This is a significant danger lurking in the package ecosystem; it undercuts the idea that Swift is source-stable if so many important packages are publishing releases using unstable language features.

Also, it's just poor form. Why are some packages allowed to use these features and claim to be stable, but my packages cannot? They are able to offer better performance, modularity, and nicer APIs than is possible using actual, stable Swift language features.

This sounds to me like an undeserved blame. People work with the tools that are available. I would not look at people when the tools are lacking. :eyes:

EDIT: my own sentence may sound like a blame as well. Apologies. I just really wish we'd talk about problem people have, instead of things people do in an incorrect way.


The goal here is not to blame anybody, but to accept that:

  1. This is a problem
  2. We need to fix it before it gets worse
  3. We need to prevent it happening again

The obvious solution to (2) is to work to get these features through evolution, so they can become official, supported parts of the language. Solving (3) is perhaps a bit trickier, but could involve making better use of the feature-test abilities present in more recent compilers, as mentioned in the OP. That way, packages could continue to compile, perhaps with degraded performance, if these unstable features ever disappeared or were significantly changed.


Regarding ③, for unstable/experimental features, Kotlin has the concept of @RequiresOptIn which force the user of annotated API to pass compiler flags to enable them.

In our case, forcing usage of compiler flag would at least force package maintainer to distribute their packages using the SwiftSetting.unsafeFlag directive, which will prevent accidental release of source using unsupported feature.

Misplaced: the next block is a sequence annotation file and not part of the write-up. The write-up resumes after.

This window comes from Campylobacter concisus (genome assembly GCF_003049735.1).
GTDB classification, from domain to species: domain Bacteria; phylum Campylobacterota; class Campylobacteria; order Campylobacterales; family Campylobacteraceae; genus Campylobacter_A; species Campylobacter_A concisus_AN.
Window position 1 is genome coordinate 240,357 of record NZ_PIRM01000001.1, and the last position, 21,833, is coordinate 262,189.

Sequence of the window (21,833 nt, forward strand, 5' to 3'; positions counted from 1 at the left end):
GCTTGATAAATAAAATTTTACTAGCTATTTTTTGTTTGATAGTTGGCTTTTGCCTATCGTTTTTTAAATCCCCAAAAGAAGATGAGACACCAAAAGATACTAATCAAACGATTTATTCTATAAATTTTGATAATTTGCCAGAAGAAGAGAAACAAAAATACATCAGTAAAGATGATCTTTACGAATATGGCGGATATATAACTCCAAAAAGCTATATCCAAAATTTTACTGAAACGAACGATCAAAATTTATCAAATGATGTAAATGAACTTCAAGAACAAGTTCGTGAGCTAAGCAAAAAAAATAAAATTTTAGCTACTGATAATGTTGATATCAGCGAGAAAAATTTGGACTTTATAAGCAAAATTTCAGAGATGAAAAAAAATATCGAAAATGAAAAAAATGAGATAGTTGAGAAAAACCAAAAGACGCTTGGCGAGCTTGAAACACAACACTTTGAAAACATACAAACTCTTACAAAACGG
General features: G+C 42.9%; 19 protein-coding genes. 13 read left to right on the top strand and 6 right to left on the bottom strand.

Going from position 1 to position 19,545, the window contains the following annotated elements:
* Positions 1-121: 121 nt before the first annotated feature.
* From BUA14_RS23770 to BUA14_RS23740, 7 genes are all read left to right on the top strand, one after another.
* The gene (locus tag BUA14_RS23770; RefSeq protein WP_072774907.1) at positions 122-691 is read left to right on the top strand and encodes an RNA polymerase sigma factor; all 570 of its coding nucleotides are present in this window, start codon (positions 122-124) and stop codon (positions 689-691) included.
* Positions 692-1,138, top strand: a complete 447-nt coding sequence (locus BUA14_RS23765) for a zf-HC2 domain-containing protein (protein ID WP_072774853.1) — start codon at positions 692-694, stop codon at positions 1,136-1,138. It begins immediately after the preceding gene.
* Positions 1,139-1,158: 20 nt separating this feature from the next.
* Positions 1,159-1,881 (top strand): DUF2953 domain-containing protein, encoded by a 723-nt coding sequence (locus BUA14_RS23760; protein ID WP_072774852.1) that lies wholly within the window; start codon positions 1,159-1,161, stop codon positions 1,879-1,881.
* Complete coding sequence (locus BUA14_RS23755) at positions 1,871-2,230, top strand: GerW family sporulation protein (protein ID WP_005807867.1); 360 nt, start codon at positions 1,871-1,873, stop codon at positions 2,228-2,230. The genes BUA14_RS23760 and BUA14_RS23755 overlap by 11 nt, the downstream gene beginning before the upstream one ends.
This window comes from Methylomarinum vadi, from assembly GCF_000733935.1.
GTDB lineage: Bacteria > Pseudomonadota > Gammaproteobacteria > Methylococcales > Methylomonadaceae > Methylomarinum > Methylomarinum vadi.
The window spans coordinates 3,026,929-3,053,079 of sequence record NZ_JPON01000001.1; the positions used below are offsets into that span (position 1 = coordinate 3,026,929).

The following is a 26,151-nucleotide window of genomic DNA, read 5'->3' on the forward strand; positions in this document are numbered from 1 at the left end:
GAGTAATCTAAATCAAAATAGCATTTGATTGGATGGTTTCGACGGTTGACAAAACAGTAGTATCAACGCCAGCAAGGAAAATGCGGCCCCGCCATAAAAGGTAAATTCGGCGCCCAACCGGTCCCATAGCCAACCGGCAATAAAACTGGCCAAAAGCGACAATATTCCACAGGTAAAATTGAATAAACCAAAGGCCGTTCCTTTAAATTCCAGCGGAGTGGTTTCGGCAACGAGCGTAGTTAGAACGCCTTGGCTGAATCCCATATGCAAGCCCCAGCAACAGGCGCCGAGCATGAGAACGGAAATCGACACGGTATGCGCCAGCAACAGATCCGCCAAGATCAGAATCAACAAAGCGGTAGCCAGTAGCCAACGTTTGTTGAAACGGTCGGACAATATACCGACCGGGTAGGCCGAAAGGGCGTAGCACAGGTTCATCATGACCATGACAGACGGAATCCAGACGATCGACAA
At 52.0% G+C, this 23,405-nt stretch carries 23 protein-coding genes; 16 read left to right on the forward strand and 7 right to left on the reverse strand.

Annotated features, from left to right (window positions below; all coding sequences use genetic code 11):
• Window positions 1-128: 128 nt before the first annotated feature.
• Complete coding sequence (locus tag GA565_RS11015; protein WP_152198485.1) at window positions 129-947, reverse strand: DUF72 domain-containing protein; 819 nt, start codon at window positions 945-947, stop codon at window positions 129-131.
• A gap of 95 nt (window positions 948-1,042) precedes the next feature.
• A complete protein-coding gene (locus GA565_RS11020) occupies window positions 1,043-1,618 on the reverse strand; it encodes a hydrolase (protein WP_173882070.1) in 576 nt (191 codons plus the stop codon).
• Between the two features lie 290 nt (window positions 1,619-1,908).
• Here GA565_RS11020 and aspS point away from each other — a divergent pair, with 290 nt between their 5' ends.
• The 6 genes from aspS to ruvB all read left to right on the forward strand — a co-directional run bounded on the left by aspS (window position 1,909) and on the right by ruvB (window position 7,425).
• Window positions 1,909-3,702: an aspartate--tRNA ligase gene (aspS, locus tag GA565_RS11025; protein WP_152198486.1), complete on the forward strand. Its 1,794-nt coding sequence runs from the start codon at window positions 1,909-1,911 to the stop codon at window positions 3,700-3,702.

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The _enclosingInstance subscript variant for a property wrapper comes to mind too.

I think the problem is Swift keeps adding interesting features without standardizing them. Then Apple (generally) is quick to adopt those non-standard features in their own frameworks, which creates pressure for others to do the same. People write articles to explain how they work (like this one where I found a mention of _enclosingInstance) and various people start using it.

I don't think an underscore means much to most people. A different compiler flag to enable each feature would be more effective, but in the end if there's demand people will adopt the feature despite the nuisances you throw at them.

Once the feature is present in the compiler, it reduces the pressure for standardizing it because those who needed it will now use it despite the underscore. And we end up in this limbo world of non-standard features accumulating and no one having a self-interest in doing the work to standardize them.